A survey of 205 executives involved in K-12 school construction and 250 executives involved in university buildings showed enhanced perception of green facilities over more traditional educational buildings.
The survey, from Turner Green Building, showed the large majority of respondents believe green facilities enhance community image, promote the ability to attract and retain faculty, and improve student performance (see chart). In the university study, 59% of respondents said that having green facilities would improve their institutions' ability to win research funds.
In 2004, $33.9 billion of educational construction projects were completed. K-12 school districts are estimated to spend $6 billion a year on energy costs alone, the report stated.
However, many educational institutions ignore the long-term cost benefits of green design and construction. While the total costs of green education facilities over 20 years were considered to be lower by 73% of executives involved with green K-12 facilities and by 80% of those involved with green higher educational facilities, most institutions either don't consider total life cycle costs or else give them little emphasis in their planning.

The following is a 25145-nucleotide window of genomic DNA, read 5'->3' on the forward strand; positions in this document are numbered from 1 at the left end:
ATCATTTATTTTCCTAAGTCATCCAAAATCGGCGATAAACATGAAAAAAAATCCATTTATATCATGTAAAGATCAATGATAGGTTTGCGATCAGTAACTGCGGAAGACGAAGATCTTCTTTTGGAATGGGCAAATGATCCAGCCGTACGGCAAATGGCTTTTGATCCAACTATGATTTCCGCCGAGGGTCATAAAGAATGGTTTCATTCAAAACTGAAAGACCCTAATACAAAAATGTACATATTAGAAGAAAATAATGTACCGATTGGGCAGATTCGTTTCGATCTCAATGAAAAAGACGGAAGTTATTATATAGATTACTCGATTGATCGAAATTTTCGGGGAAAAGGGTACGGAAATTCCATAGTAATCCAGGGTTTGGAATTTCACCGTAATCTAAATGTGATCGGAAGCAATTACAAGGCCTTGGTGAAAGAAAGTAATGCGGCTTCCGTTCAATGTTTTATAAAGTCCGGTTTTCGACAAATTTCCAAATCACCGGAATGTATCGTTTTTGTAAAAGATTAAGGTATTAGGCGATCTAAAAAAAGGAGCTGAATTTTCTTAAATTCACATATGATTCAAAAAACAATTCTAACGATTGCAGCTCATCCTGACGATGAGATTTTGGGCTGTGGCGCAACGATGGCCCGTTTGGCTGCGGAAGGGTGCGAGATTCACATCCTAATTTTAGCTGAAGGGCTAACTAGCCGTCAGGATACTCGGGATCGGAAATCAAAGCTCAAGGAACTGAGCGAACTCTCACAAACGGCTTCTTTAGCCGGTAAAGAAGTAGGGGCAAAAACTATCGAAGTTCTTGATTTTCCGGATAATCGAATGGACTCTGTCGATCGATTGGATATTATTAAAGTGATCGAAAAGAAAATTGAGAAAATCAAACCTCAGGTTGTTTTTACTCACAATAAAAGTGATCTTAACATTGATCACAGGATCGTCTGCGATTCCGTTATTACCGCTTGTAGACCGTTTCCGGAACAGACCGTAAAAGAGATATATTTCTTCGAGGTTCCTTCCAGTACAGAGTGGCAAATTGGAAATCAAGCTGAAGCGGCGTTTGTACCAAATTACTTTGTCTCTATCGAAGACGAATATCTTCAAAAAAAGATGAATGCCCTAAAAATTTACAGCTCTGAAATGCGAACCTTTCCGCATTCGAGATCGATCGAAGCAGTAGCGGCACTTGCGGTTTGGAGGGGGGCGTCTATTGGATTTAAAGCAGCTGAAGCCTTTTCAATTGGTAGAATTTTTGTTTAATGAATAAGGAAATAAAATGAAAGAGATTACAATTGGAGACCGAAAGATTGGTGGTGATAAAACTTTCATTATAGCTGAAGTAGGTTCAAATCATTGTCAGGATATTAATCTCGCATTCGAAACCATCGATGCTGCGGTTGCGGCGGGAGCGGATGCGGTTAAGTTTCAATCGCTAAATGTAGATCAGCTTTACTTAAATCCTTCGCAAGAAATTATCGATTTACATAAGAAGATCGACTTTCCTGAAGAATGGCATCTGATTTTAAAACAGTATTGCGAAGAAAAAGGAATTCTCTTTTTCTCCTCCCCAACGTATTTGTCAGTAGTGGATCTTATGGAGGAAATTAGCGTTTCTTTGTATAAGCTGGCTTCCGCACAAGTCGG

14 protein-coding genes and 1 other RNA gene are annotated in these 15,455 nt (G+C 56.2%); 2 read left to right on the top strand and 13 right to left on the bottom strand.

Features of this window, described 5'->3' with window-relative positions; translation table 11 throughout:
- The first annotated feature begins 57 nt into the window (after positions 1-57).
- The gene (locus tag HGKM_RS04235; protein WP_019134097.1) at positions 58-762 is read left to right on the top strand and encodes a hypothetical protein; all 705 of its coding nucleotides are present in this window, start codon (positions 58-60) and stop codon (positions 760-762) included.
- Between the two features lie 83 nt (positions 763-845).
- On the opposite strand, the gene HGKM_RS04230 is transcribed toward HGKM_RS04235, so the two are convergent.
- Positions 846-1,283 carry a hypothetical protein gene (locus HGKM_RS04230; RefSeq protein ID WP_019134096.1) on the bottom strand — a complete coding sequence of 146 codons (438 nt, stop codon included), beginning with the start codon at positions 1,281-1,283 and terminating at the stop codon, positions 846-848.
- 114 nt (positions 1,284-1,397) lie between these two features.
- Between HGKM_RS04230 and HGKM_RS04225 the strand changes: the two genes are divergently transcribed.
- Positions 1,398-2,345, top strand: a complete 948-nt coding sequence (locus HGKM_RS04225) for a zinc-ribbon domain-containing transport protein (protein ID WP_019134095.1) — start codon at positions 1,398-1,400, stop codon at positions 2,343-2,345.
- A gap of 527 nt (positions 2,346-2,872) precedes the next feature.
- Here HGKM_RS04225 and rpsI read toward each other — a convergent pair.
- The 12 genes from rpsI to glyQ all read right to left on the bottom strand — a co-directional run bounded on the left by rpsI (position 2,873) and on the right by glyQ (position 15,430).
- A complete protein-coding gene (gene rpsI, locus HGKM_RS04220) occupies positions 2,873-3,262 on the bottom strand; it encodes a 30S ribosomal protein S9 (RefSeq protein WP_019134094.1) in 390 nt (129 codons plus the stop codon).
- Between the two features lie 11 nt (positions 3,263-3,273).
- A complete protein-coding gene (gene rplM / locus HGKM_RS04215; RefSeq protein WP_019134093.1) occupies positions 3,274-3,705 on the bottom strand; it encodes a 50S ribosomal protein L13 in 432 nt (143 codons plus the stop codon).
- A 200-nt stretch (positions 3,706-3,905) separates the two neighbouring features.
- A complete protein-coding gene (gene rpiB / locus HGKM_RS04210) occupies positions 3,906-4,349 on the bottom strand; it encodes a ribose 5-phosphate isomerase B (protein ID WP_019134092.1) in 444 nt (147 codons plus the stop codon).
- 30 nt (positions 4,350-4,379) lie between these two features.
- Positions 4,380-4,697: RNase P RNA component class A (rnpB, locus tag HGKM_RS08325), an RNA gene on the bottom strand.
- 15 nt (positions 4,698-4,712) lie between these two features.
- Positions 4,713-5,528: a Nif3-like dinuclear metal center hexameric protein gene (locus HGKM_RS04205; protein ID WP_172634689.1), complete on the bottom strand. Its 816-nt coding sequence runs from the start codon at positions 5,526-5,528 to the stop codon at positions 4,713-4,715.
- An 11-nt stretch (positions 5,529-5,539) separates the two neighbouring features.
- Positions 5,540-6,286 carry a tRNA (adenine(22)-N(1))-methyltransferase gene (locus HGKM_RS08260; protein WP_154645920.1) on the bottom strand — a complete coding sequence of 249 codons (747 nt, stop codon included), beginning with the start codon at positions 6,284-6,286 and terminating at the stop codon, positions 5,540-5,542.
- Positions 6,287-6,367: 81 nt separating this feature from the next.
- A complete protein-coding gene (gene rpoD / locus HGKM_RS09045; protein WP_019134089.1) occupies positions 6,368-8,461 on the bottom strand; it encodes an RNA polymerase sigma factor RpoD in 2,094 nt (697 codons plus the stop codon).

Only half the executives involved with K-12 facilities (both green and traditional) said that school districts typically considered the total life cycle costs of projects. Even among these executives, just 7% said that total life cycle costs were given more emphasis in planning than initial project costs.
While 73% of executives involved with college and university facilities said that total costs over a project's life cycle were typically considered, only 5% said that more emphasis was placed on total life cycle costs than on initial project costs.
For more, go to: www.turnerconstruction.com/greenbuildings .